KITTING PROCESS IMPROVEMENT ON THE 787 DREAMLINER PROGRAM
The Boeing 787 Dreamliner is one of the most innovative products that The Boeing Company has ever produced, and the aircraft faces ever-increasing demand from commercial airlines. Mechanics building the aircraft complete work using premade kits; however, these kits are not always fully stocked with the parts needed to complete work. The purpose of this project is to optimize the kitting process to reduce the amount of time that the mechanics spend in non-value added activities, such as locating the correct tools and parts needed to complete a job, maximizing the time mechanics spend on the airplane, and reducing delays in production.
After interviewing over 150 engineers, managers, supply chain and purchasing analysts, and manufacturing teams, the Tauber team created a comprehensive Value Stream Map documenting the kitting process, from the moment a change is proposed to design engineers to the time when a kit is delivered to the mechanic. Using this map, the Boeing Problem Solving Model, and analysis of historical kitting error reports, the team identified five root causes that contribute to kitting inaccuracies. The team also quantified the scale of each of these root causes and the subsequent financial impact of these issues on the 787 program. Finally, the Tauber team worked with staff across departments to determine corrective actions and implementation plans for each root cause, including changes in the planning process, software redesign of the Bill of Materials Management tool, and use of RFID to track kit deliveries. As these recommendations are implemented, the Boeing Company is expected to recognize savings of $1.8 million per year for the 787 Program and over $10 million per year across all commercial airplane programs that utilize kitting for final assembly.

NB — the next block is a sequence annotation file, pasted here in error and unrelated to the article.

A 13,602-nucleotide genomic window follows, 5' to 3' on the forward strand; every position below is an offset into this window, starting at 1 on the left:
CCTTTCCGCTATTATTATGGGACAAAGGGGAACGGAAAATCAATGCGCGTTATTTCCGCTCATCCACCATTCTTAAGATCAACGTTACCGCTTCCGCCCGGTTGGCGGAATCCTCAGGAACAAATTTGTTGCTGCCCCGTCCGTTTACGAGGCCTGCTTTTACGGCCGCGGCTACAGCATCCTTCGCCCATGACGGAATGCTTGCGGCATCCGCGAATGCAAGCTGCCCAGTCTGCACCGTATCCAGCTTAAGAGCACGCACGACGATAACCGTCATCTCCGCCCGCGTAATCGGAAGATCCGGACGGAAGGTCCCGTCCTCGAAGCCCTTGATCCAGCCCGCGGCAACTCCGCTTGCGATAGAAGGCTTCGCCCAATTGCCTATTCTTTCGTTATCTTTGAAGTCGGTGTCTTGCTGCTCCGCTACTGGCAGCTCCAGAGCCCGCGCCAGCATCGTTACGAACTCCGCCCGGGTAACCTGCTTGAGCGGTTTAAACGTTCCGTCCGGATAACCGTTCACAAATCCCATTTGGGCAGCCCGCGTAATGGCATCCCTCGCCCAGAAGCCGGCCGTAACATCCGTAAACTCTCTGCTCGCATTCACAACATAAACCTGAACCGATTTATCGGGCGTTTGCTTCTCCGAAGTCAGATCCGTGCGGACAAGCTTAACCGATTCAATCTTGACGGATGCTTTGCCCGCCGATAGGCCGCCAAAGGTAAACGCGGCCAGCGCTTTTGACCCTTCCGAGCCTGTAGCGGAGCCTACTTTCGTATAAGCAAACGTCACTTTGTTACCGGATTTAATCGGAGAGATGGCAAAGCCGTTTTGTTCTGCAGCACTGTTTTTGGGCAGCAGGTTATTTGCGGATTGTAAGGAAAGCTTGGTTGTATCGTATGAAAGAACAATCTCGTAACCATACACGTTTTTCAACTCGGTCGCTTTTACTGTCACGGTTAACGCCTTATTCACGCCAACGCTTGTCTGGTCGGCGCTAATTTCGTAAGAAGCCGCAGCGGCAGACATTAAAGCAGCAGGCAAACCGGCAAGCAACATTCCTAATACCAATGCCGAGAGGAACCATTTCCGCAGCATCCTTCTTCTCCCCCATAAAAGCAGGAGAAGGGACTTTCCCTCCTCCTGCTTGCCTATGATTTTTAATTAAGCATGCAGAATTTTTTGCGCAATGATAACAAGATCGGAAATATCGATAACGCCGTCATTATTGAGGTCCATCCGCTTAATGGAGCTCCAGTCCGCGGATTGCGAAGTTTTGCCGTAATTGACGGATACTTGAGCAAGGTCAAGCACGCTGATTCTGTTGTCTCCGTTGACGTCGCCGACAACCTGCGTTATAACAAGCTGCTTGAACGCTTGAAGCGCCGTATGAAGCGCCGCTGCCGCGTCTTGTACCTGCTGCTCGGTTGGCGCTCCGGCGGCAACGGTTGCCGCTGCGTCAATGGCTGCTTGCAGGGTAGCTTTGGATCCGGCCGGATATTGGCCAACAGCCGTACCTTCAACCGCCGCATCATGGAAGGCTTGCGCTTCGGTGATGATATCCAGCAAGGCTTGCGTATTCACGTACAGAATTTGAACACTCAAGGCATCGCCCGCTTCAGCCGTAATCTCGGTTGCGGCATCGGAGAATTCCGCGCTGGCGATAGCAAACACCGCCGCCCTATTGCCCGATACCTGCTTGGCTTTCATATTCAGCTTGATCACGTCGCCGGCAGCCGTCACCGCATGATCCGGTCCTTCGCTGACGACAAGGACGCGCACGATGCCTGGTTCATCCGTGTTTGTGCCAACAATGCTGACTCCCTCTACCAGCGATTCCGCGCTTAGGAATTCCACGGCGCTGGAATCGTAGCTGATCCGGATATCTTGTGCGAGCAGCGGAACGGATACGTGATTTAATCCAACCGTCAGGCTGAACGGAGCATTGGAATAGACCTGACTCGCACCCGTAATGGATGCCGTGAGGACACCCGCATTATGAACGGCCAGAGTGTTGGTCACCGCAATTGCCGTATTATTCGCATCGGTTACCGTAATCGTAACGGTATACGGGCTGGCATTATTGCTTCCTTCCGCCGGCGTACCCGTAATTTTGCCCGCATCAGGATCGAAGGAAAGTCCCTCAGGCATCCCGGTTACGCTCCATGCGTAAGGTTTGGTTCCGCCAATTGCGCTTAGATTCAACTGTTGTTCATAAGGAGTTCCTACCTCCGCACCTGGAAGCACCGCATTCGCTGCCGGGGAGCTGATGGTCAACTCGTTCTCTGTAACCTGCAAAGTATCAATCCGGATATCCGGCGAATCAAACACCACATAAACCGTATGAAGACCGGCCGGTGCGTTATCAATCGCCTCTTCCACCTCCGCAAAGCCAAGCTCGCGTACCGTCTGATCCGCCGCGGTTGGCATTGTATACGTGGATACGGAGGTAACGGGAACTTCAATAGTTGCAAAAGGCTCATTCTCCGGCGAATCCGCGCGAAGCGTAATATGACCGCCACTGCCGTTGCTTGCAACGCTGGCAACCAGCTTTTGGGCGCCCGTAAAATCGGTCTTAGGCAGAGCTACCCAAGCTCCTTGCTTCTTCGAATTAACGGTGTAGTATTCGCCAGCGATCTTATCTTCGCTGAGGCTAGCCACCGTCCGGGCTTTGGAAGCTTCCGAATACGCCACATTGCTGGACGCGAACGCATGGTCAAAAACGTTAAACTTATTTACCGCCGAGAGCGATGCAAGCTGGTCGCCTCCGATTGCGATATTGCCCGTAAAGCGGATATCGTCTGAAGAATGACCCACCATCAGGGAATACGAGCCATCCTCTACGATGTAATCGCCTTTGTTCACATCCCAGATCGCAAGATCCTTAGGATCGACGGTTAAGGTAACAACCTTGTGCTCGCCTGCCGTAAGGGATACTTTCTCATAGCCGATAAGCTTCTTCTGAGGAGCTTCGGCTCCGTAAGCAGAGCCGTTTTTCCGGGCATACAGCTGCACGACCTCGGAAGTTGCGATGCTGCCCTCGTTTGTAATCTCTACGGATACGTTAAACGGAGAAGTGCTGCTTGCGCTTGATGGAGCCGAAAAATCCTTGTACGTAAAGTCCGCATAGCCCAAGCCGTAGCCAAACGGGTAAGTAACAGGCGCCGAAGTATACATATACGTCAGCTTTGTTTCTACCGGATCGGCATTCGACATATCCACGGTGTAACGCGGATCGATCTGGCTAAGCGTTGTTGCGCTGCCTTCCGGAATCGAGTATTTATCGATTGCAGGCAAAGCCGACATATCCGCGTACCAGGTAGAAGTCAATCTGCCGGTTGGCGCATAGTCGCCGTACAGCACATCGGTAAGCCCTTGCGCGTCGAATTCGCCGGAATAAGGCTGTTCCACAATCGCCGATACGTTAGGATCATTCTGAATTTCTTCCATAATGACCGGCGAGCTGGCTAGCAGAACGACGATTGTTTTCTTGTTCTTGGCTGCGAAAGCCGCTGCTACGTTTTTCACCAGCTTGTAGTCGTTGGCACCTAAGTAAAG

Yatri Patel – EGL (BSE Mechanical Engineering/MSE Industrial and Operations Engineering)
Kartik Raju – Master of Business Administration
Michael Jordan – Manager, 787 Manufacturing Engineering
Miles Mason – Manager, 787 Manufacturing Engineering
Zachary Tyree – Senior Manager, 787 Manufacturing Engineering
Prakash Sathe – College of Engineering
Andrew Wu – Ross School of Business
About Tauber Team Projects:
The 2018 Tauber Team Projects resulted in $564.4 million in savings according to sponsoring company calculations, an average of $28 million per project over 3 years.
Each two to three person Tauber Team consists of graduate engineering and/or graduate business students. Along with receiving high-level corporate support from the sponsoring company, each team is advised by a College of Engineering and a Ross School of Business faculty member and overseen by a Tauber Institute Co-Director. The projects begin on-site in May and continue for 14 weeks. Students present the results of their projects and compete for over $40,000 in scholarships at the U-M Tauber Institute's annual Spotlight! event, held each September in Ann Arbor, Michigan. Spotlight! provides outstanding opportunities for students and corporate partners to establish relationships while exploring innovations in operations and manufacturing.